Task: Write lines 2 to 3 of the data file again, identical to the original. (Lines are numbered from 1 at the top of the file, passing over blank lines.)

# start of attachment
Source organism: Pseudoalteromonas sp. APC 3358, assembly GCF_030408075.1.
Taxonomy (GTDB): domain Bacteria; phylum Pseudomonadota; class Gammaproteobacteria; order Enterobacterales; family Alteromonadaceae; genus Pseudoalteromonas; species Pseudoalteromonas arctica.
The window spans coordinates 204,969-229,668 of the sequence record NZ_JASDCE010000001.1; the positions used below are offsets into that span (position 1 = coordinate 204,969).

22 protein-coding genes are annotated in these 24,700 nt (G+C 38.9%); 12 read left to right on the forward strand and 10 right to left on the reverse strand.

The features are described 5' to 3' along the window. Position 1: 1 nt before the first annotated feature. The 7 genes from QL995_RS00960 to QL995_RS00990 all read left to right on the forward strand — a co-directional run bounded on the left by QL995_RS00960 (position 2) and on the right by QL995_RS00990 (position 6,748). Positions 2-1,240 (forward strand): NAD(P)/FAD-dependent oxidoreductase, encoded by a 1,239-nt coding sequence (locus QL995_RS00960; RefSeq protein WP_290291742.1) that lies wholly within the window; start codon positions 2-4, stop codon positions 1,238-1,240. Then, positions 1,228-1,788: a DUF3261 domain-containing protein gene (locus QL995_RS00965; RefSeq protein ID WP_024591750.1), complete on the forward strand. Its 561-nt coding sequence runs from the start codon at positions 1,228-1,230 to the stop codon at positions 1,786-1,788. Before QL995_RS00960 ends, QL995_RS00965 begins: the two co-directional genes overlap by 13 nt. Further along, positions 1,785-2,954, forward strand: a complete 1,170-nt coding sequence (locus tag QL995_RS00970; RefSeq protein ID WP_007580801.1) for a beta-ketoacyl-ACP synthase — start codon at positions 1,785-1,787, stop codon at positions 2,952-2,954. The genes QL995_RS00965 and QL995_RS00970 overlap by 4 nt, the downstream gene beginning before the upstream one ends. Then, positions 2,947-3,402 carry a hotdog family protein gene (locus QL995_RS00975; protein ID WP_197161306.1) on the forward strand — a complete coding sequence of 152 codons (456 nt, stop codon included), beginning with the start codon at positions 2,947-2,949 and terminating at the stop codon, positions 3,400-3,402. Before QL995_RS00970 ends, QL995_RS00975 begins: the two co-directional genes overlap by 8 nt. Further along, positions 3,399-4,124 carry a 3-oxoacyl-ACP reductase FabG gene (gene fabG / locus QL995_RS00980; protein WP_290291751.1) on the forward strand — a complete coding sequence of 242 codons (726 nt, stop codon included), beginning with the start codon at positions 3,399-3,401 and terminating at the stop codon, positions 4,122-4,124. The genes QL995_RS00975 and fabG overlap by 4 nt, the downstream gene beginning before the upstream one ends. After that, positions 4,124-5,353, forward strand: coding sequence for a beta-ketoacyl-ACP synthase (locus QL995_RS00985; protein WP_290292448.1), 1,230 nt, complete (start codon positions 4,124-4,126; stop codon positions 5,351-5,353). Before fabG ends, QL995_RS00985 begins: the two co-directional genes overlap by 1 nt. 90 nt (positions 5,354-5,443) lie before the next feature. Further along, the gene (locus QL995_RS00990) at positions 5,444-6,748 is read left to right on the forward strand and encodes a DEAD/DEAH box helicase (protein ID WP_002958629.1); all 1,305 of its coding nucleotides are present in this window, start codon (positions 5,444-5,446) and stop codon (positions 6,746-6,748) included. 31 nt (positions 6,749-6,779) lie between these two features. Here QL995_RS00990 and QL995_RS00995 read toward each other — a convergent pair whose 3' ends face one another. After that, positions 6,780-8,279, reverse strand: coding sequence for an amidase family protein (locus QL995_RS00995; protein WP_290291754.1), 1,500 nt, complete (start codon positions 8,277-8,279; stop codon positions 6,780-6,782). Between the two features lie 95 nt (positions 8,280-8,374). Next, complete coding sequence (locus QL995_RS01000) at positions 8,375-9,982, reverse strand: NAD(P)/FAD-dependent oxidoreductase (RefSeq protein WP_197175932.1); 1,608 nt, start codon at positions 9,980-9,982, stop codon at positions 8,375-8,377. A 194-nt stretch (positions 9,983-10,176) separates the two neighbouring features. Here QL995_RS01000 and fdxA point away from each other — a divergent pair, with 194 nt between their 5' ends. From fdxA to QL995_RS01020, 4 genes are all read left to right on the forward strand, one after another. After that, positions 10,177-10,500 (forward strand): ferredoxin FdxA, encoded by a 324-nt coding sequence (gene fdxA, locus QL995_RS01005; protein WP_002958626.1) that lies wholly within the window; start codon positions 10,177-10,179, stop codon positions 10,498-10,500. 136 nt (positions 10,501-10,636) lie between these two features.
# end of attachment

Taxonomy (GTDB): domain Bacteria; phylum Pseudomonadota; class Gammaproteobacteria; order Enterobacterales; family Alteromonadaceae; genus Pseudoalteromonas; species Pseudoalteromonas arctica.
The window spans coordinates 204,969-229,668 of the sequence record NZ_JASDCE010000001.1; the positions used below are offsets into that span (position 1 = coordinate 204,969).